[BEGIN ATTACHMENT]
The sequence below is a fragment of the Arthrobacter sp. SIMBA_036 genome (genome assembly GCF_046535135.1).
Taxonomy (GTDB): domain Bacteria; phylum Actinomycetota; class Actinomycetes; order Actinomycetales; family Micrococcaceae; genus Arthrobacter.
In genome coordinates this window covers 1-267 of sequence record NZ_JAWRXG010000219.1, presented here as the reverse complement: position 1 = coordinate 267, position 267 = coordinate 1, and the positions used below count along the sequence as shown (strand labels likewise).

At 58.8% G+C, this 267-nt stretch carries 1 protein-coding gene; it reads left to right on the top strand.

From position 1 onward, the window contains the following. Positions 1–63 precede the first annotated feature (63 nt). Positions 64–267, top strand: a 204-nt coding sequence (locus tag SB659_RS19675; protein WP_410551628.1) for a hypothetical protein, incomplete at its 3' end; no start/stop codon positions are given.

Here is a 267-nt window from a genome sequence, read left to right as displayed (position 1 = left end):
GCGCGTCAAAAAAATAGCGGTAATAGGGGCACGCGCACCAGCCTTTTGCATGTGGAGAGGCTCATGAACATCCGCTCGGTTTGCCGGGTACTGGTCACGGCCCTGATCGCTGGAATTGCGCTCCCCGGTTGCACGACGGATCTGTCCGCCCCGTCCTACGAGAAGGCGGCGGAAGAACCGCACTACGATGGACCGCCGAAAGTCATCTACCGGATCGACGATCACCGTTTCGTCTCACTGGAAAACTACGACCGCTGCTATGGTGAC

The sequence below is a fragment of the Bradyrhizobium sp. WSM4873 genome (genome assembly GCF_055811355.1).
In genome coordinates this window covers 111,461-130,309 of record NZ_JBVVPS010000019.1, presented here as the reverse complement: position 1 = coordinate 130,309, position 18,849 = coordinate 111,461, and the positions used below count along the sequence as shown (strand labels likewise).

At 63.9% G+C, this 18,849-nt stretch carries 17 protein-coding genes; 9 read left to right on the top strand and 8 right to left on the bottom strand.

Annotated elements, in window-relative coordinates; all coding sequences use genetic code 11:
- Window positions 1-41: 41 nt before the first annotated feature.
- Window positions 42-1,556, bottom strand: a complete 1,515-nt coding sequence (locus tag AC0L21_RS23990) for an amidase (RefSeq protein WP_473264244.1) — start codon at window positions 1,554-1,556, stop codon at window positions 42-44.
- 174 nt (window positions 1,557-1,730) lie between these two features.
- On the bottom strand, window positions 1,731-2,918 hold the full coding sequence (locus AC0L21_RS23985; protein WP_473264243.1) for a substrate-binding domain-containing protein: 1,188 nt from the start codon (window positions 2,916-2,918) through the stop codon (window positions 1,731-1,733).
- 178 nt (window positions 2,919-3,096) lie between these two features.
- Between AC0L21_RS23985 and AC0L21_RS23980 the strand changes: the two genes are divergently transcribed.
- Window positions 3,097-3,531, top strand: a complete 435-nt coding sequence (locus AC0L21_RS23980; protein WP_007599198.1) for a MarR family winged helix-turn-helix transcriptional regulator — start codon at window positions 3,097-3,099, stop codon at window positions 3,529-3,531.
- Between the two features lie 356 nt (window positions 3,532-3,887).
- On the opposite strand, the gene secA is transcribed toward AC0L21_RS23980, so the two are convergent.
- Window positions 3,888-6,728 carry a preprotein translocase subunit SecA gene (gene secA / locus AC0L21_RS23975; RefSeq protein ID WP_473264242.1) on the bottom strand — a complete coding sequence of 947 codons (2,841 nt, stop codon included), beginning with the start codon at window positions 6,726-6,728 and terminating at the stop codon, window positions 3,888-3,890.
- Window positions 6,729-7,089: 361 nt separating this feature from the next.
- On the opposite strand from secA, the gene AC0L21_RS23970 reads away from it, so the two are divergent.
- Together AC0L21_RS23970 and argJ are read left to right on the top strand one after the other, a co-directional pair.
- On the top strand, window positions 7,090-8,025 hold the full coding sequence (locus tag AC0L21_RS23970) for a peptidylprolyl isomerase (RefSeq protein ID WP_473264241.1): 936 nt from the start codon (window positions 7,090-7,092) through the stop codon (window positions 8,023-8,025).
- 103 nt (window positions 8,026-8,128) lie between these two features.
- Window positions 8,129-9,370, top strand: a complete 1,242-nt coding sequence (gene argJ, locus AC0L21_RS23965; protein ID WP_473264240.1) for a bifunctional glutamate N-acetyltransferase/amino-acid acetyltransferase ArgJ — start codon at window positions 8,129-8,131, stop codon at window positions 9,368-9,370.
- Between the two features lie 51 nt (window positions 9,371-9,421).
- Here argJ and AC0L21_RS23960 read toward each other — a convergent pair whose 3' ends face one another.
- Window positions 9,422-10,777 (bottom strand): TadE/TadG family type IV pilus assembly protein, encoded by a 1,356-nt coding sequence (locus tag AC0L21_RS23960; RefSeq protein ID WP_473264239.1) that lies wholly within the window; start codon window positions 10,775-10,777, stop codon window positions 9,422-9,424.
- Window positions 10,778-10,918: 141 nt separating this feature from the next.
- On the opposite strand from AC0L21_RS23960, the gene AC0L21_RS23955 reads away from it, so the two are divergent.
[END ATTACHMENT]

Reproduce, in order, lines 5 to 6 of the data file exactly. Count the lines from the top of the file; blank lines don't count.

From position 1 onward, the window contains the following. Positions 1–63 precede the first annotated feature (63 nt). Positions 64–267, top strand: a 204-nt coding sequence (locus tag SB659_RS19675; protein WP_410551628.1) for a hypothetical protein, incomplete at its 3' end; no start/stop codon positions are given.

Here is a 267-nt window from a genome sequence, read left to right as displayed (position 1 = left end):